People have seen from what’s been solicited that we’re bringing in a lot of Gotham City’s incredible supporting cast, but I promise that at every turn we want to introduce you to these figures as though you’ve never met them before. People who have been following these figures since the New 52 began will get a little bit extra context, but we’re dedicated to making this series new reader friendly. You might have also noticed some characters from Batman’s past who’ve gotten name-dropped in solicits and panels over the last six months… Stephanie Brown, Vicki Vale, Jason Bard… These characters are going to be major players in Gotham over the next year, but if you’ve never read a comic starring them before, we’ll be introducing you to them from scratch. Fans of the characters will be glad to see them back, but we want to create a whole new generation who want to read about these guys month-in and month-out.
Interior from Batman Eternal #1 (art by Jason Fabok)
What’s your history with Batman? At what age did you discover him and become a fan?
I saw Batman Returns when I was waaaaay too young, and it warped my young brain into a fan of all things creepy and all things batty... I was four years old when it was released in theaters, and I think I saw it two or three times. Not to mention grabbing all the happy meal toys. But the real pinnacle of Batman goodness that made me a lifelong fan was the animated series. I would watch that series religiously, catching every episode I could whenever it was on the air. It wouldn’t be until my later childhood that I dove into the comics, but the Kevin Conroy Batman is still the voice I hear in my head when I write and read the character. The series distilled everything great about Batman to its purest essence and introduced me to a whole world of heroes and villains that I’ve never stopped loving.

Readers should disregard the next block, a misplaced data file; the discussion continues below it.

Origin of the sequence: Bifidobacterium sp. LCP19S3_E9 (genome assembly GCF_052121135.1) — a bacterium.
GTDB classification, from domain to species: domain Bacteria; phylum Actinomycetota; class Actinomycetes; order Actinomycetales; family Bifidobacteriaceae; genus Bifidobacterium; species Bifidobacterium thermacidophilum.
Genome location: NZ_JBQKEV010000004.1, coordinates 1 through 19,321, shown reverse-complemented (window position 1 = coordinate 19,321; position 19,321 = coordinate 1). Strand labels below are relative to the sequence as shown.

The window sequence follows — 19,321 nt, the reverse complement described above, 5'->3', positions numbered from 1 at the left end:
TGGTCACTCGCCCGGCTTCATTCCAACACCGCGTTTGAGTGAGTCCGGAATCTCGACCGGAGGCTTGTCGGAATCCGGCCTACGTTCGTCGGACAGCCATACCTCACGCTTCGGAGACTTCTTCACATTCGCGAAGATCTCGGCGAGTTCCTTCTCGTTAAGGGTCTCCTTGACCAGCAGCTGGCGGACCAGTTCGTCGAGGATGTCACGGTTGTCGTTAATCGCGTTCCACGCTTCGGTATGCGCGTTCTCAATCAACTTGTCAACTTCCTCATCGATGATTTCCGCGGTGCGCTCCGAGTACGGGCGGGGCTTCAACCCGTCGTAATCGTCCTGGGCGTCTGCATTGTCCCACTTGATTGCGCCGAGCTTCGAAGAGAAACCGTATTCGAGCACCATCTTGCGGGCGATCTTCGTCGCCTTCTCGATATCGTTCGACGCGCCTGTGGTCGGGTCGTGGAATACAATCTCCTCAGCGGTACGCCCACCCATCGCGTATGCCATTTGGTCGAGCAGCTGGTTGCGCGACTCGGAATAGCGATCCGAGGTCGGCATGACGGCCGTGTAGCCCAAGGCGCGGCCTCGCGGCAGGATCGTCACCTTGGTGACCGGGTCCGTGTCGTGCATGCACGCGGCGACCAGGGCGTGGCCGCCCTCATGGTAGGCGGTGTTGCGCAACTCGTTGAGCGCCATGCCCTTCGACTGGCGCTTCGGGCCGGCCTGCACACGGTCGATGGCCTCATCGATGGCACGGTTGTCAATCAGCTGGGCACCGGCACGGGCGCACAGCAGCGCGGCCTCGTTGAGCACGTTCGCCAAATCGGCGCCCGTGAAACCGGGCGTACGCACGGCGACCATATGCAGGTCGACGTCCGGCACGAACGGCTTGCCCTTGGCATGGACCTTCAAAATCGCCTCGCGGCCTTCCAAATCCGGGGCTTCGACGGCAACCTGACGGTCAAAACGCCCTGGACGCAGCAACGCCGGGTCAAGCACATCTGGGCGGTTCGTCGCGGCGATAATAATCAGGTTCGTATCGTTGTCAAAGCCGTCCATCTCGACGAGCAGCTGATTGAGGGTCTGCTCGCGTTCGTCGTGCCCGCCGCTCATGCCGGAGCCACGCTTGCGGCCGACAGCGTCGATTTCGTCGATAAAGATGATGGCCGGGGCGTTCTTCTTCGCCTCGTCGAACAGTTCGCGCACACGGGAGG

What is it about the character that you enjoy the most?
That’s an incredibly difficult question, because there are so many different incarnations of the character that I’ve been reading and watching and loving since I was a boy. In a lot of ways, my answer has to be his relationship to Gotham. That’s always been what’s captured my imagination. The way the city shapes itself in response to him, and he reshapes himself right back. Everyone always talks about Batman’s greatest villains, and there’s The Joker, Ra’s Al Ghul, The Riddler, and they’re all incredible. The best rogues gallery in the comic book industry, hands down… But then there’s the villain that nobody talks about. Gotham City. The greatest Batman villain of all… And it’s the one thing he cares most passionately about in the world. He’s trying to save a city so wretched it keeps trying to destroy him and everyone he cares about. The Batman/Gotham relationship is one of the most interesting relationships in fiction.
If you had to recommend one Batman comic or graphic novel to readers, what would it be?
Well, there are the standards that are standards for a reason. If you’re a Batman fan and you haven’t read Year One or Dark Knight Returns, you’re missing out on some of the greatest examples of comic book storytelling in the history of the medium. But a personal favorite of mine has always been Bruce Wayne: Murderer? The story explored the true nature of Batman so well, as well as the relationship between that demon at the heart of the character and the man under the mask. But as a humongous fan of the Bat-Family, it’s also probably the story that best utilizes them as a unit, working together despite Batman’s orders. I read it straight through once or twice a year. It’s an incredible bit of storytelling, and a too-often overlooked entry in the Batman Mythos.
Finally, Batman celebrates his 75th anniversary this year. Why do you think the Dark Knight has proven to be so enduring?
He’s simply one of the greatest ideas of all time. It’s that easy. The man who loses his parents and in that moment becomes something more and dedicates his life to become something impossible and insane and perfect. It’s something we all want to do on some scale when we feel like we’re wronged, reshape ourselves into something that could prevent that from ever happening again, and Bruce was wronged in such a huge way that what he became is phenomenally powerful. It’s a timeless idea, and one I think we’ll still be exploring 75 years from now.